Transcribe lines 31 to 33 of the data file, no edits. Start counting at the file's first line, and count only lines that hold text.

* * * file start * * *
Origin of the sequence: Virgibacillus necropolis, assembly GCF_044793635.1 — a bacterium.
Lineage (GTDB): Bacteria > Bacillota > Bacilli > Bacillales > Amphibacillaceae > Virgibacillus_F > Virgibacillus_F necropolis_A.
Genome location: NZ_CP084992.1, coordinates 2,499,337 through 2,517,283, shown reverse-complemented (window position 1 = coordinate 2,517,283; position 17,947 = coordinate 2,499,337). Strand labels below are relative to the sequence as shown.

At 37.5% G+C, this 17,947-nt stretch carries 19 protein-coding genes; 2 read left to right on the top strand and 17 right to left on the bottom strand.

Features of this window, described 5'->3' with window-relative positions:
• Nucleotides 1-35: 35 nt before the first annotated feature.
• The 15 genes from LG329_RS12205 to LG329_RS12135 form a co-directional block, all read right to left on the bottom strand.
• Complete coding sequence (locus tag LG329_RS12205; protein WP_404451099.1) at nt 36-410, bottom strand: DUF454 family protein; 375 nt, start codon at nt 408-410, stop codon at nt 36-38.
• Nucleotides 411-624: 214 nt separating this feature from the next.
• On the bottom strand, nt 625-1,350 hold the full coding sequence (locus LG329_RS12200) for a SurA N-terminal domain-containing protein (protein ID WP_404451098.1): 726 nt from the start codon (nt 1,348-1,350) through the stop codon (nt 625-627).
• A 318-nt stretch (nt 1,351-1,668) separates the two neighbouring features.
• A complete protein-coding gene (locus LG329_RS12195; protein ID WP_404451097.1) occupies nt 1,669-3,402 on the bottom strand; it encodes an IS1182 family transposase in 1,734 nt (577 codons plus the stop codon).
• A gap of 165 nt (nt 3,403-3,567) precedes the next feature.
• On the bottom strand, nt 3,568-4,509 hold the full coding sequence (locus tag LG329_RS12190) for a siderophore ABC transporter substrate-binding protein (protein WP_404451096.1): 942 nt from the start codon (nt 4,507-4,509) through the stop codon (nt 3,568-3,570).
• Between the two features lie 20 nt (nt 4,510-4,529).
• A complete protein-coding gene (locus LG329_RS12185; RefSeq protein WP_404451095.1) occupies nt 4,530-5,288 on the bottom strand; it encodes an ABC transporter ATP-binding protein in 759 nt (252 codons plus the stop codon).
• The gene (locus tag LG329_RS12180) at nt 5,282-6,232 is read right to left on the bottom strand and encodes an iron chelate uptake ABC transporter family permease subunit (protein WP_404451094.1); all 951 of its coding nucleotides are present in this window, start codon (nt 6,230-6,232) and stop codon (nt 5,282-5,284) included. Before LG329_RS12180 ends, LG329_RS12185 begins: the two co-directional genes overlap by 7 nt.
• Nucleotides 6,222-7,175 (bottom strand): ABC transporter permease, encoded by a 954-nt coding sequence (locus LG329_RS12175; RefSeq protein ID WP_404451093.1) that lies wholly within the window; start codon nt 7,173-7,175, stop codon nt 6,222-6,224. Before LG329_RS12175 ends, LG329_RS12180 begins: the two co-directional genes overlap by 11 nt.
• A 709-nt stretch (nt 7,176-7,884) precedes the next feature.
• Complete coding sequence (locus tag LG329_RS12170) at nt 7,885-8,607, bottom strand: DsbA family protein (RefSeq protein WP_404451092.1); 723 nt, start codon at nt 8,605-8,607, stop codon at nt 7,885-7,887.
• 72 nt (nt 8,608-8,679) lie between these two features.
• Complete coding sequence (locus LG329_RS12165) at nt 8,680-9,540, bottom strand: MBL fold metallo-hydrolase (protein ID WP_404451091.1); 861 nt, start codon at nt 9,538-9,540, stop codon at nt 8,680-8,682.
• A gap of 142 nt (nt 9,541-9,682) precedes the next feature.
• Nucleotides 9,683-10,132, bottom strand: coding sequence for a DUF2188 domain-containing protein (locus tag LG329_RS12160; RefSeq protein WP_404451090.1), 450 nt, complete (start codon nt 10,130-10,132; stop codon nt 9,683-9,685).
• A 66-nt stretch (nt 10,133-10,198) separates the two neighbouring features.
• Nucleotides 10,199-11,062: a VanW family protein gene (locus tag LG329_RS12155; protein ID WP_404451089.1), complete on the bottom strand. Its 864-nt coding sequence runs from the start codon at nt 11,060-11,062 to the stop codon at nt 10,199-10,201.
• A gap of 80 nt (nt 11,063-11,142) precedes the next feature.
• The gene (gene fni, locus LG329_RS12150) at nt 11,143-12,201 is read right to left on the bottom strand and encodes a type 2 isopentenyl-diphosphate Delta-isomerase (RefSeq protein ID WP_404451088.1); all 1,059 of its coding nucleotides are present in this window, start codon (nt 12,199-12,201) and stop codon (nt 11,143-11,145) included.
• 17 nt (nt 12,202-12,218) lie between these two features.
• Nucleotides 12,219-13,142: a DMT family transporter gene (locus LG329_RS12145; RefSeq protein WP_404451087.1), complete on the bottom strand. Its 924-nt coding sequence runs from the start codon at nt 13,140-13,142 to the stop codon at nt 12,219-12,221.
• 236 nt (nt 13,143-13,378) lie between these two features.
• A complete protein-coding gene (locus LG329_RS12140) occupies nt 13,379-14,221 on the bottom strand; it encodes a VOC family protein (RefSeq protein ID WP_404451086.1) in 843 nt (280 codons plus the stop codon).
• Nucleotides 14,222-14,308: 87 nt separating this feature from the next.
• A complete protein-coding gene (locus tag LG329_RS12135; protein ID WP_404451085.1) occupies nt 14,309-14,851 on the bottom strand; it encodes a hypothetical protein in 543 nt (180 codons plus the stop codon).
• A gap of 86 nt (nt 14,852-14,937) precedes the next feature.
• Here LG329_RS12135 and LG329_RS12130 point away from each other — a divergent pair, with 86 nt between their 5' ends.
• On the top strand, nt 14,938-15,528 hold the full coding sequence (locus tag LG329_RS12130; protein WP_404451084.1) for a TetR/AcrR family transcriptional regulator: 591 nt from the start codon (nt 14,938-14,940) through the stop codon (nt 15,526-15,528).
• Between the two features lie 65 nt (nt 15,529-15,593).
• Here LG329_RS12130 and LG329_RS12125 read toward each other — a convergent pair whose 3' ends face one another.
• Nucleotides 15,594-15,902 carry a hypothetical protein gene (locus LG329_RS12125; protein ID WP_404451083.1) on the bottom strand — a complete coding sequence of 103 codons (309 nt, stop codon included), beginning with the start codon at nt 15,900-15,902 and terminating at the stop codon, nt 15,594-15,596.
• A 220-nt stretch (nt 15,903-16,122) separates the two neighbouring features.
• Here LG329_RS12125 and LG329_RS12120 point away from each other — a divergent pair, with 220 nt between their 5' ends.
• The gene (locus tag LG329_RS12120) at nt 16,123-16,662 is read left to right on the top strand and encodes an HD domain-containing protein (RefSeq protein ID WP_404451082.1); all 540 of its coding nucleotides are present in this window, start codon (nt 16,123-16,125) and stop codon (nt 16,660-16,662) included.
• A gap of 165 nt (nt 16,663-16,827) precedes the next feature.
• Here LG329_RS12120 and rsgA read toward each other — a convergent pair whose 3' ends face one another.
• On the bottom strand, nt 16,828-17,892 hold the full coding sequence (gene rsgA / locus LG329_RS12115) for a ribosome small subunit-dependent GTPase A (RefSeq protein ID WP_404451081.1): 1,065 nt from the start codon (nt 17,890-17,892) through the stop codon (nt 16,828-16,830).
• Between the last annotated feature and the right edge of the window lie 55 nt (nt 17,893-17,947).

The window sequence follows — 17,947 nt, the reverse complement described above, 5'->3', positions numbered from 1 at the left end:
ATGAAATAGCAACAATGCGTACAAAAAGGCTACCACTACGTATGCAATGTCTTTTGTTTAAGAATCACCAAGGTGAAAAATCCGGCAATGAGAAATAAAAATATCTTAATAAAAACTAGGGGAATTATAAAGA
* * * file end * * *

• 236 nt (nt 13,143-13,378) lie between these two features.
• A complete protein-coding gene (locus LG329_RS12140) occupies nt 13,379-14,221 on the bottom strand; it encodes a VOC family protein (RefSeq protein ID WP_404451086.1) in 843 nt (280 codons plus the stop codon).
• Nucleotides 14,222-14,308: 87 nt separating this feature from the next.